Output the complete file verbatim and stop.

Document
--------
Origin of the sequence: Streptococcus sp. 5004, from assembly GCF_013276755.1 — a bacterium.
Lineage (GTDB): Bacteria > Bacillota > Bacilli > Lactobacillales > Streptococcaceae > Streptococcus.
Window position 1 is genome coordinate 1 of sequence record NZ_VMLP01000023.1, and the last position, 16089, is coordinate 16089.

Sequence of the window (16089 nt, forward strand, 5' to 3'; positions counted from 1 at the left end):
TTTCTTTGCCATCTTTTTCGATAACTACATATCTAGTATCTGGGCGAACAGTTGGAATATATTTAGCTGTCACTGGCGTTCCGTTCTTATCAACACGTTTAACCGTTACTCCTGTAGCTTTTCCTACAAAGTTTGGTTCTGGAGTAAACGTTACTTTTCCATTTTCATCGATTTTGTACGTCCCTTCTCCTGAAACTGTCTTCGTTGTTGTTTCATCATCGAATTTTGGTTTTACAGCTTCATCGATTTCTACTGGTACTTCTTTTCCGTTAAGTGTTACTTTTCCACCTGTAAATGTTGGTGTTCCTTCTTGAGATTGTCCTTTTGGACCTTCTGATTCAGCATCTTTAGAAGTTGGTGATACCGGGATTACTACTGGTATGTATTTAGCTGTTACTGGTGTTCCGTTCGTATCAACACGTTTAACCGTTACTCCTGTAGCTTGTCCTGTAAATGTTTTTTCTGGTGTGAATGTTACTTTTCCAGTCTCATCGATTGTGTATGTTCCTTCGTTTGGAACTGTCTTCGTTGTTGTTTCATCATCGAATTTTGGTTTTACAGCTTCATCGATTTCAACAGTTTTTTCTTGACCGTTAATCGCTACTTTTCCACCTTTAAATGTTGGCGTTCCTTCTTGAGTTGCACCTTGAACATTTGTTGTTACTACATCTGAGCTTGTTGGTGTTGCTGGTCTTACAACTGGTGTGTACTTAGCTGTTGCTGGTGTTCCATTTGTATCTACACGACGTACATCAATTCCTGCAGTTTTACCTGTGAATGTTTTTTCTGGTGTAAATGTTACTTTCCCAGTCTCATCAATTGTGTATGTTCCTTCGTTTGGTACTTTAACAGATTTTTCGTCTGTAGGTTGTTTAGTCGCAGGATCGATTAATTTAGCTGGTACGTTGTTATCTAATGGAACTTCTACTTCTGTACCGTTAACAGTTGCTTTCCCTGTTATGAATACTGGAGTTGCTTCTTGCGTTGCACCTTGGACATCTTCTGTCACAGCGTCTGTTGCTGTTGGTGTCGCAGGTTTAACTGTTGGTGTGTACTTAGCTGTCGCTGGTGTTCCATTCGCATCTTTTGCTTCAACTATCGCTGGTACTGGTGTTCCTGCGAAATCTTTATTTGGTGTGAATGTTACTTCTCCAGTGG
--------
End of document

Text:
Origin of the sequence: Streptococcus sp. 5004, from assembly GCF_013276755.1 — a bacterium.
Lineage (GTDB): Bacteria > Bacillota > Bacilli > Lactobacillales > Streptococcaceae > Streptococcus.
Window position 1 is genome coordinate 1 of sequence record NZ_VMLP01000023.1, and the last position, 16089, is coordinate 16089.

Sequence of the window (16089 nt, forward strand, 5' to 3'; positions counted from 1 at the left end):
TTTCTTTGCCATCTTTTTCGATAACTACATATCTAGTATCTGGGCGAACAGTTGGAATATATTTAGCTGTCACTGGCGTTCCGTTCTTATCAACACGTTTAACCGTTACTCCTGTAGCTTTTCCTACAAAGTTTGGTTCTGGAGTAAACGTTACTTTTCCATTTTCATCGATTTTGTACGTCCCTTCTCCTGAAACTGTCTTCGTTGTTGTTTCATCATCGAATTTTGGTTTTACAGCTTCATCGATTTCTACTGGTACTTCTTTTCCGTTAAGTGTTACTTTTCCACCTGTAAATGTTGGTGTTCCTTCTTGAGATTGTCCTTTTGGACCTTCTGATTCAGCATCTTTAGAAGTTGGTGATACCGGGATTACTACTGGTATGTATTTAGCTGTTACTGGTGTTCCGTTCGTATCAACACGTTTAACCGTTACTCCTGTAGCTTGTCCTGTAAATGTTTTTTCTGGTGTGAATGTTACTTTTCCAGTCTCATCGATTGTGTATGTTCCTTCGTTTGGAACTGTCTTCGTTGTTGTTTCATCATCGAATTTTGGTTTTACAGCTTCATCGATTTCAACAGTTTTTTCTTGACCGTTAATCGCTACTTTTCCACCTTTAAATGTTGGCGTTCCTTCTTGAGTTGCACCTTGAACATTTGTTGTTACTACATCTGAGCTTGTTGGTGTTGCTGGTCTTACAACTGGTGTGTACTTAGCTGTTGCTGGTGTTCCATTTGTATCTACACGACGTACATCAATTCCTGCAGTTTTACCTGTGAATGTTTTTTCTGGTGTAAATGTTACTTTCCCAGTCTCATCAATTGTGTATGTTCCTTCGTTTGGTACTTTAACAGATTTTTCGTCTGTAGGTTGTTTAGTCGCAGGATCGATTAATTTAGCTGGTACGTTGTTATCTAATGGAACTTCTACTTCTGTACCGTTAACAGTTGCTTTCCCTGTTATGAATACTGGAGTTGCTTCTTGCGTTGCACCTTGGACATCTTCTGTCACAGCGTCTGTTGCTGTTGGTGTCGCAGGTTTAACTGTTGGTGTGTACTTAGCTGTCGCTGGTGTTCCATTCGCATCTTTTGCTTCAACTATCGCTGGTACTGGTGTTCCTGCGAAATCTTTATTTGGTGTGAATGTTACTTCTCCAGTGG